Tower Theatre

By the 1970s, the Tower had fallen on hard times, reflecting changes in the neighborhood. In 1972, the theater was refurbished following a severe fire and converted into a rock concert venue.  

The Tower presented rock legends: David Bowie, Genesis with Peter Gabriel, Bruce Springsteen Lou Reed and Jerry Garcia. In 2018, the Tower Theater was named one of the 10 best live music venues in America by Rolling Stone Magazine. Currently, the Tower Theatre is the site of the Van Gogh Immersive Event through February 2022.

Forrest Theatre

Originally located at Broad and Sansom Street, the Forrest Theatre was built at its current location, 1114 Walnut Street, in 1927. Designed by architect Herbert J. Krapp, the theatre was named after the 19th century Philadelphia actor Edwin Forrest and is one of the architect’s most intricate designs. Owned by the Shubert Organization, the Forrest Theatre offered previews of Broadway plays and musicals from the 1940s through the 1970s.

Forrest Theater Interior. Image: The Shubert Organization

The Grand Foyer was redone in the early 1990s by famous theatrical scenic designer Oliver Smith. In 2017, an extensive redecoration to the Auditorium and Mezzanine Lounge was completed.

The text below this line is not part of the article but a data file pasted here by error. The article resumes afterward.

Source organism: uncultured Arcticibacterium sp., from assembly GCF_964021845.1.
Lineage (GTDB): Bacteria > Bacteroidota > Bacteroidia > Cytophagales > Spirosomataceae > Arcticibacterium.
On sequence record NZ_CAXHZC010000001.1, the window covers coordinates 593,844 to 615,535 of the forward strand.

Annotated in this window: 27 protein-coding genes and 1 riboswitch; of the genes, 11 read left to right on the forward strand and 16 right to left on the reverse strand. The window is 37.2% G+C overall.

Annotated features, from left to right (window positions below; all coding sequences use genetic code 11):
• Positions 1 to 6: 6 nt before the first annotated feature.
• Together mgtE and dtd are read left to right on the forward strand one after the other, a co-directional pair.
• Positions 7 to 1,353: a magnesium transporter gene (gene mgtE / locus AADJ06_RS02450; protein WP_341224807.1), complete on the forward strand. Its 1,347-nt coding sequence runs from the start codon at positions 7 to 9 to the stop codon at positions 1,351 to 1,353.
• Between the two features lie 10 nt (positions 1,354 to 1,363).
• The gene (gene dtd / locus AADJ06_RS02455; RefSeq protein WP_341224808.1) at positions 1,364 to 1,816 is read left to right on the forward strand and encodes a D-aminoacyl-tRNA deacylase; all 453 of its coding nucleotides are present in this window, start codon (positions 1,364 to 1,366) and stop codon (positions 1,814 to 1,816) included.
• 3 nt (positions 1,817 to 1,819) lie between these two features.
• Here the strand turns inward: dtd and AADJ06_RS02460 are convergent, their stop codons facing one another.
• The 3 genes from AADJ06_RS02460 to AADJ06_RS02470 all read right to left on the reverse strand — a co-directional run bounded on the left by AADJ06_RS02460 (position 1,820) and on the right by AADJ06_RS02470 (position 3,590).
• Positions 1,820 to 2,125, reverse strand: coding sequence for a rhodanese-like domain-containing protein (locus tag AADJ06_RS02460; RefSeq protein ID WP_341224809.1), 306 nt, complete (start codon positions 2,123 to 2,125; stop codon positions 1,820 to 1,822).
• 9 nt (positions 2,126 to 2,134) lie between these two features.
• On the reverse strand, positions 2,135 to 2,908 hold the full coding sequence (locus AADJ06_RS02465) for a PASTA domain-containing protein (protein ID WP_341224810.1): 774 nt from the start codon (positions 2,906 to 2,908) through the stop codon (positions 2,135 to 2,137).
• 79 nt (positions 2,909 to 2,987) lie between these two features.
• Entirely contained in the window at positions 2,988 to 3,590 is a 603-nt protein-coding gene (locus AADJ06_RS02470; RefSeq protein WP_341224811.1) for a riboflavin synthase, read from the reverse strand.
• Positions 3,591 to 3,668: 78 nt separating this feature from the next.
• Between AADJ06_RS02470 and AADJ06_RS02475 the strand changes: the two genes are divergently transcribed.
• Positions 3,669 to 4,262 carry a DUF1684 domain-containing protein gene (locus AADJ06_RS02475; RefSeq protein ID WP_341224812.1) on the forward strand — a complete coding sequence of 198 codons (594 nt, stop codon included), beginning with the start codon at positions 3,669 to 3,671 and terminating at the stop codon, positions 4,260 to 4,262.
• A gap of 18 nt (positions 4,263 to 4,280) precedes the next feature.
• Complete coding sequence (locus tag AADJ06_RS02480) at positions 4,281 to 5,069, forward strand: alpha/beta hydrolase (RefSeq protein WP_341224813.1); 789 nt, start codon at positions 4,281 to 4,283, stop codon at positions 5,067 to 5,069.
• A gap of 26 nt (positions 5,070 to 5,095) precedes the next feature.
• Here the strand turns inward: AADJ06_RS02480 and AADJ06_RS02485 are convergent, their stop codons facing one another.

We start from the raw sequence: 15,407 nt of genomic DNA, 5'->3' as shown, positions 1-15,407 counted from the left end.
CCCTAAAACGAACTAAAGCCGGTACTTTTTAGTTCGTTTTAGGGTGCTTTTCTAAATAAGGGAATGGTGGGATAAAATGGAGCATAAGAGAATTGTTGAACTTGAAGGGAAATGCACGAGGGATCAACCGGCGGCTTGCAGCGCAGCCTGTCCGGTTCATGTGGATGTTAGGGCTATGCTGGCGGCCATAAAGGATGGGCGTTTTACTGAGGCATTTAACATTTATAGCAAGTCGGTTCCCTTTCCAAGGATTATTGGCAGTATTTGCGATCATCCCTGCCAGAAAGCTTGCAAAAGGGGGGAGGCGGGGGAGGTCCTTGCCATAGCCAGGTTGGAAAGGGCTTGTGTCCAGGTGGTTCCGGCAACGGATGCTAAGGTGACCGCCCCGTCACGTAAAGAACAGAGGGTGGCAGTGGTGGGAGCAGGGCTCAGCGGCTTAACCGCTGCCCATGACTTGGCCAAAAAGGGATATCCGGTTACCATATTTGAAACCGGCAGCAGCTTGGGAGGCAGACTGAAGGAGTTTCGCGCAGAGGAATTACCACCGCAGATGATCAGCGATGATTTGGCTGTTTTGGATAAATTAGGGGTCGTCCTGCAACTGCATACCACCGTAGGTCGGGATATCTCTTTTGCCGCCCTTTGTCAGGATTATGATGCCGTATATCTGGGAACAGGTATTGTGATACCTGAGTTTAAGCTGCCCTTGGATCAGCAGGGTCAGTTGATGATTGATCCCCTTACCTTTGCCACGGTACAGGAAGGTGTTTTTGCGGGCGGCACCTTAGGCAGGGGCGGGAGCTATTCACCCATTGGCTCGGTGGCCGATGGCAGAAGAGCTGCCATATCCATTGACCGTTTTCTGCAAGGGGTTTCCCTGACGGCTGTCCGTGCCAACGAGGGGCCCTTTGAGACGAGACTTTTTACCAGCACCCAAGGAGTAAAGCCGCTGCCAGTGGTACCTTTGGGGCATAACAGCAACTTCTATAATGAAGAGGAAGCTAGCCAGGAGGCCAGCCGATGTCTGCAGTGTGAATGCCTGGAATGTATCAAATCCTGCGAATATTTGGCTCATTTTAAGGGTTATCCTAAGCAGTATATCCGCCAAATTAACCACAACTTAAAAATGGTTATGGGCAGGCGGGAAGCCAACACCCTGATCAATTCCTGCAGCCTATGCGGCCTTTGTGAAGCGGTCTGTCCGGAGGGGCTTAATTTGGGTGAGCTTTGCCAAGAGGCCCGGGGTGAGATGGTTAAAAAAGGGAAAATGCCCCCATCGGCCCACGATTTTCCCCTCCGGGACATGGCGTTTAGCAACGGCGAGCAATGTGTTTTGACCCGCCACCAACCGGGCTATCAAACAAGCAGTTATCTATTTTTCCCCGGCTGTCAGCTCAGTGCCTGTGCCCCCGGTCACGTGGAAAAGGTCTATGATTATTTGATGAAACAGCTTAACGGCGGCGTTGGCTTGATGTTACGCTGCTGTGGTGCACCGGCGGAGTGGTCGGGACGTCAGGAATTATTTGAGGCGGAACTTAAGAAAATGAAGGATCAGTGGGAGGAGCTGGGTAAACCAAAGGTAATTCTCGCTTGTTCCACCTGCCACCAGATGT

Forrest Theater Balcony. Image: The Shubert Organization

Starting in 2007, the Forrest Theatre joined with the Kimmel Center for the Performing Arts offering Broadway touring productions. Recently, that included sold-out performances of Hamilton.

Sedgewick Theater

Built in 1928 and designed by architect William Harold Lee, the Sedgewick in Mt. Airy is one of the twenty remaining theaters designed by Lee, including the Bryn Mawr Film Institute and the Hiway Theater in Jenkintown. This Art Deco movie palace was built just as silent films gave way to “talkies” and was in operation until 1966.

Sedgewick Theatre exterior, 1940s.

When it closed, it became a warehouse and significant damage had been done. It became the Sedgewick Cultural Center in 1995. However, by 2006 the overall condition of the theater had not improved. In 2010, the Quintessence Theatre Group rented the Sedgewick for a classical repertory troupe. They have since secured a twenty-year lease on the theatre and they continue to present performances at the site.

The next time you are in one of Philly’s historic theaters, don’t just take in the show. Take in the magnificent architecture and craftsmanship of a bygone era that has thrilled audiences for over a century.

This article is part of a series titled “The Secret Life of Buildings” where we cover the history and architecture behind Philadelphia’s storied buildings. We’ve written about row house stylesalleys, courtyards, and star bolts, among other topics. What else would you like to learn about? Follow us and DM us on Facebook or Instagram to let us know!

Creative Reuse in Philadelphia: Repurposed Buildings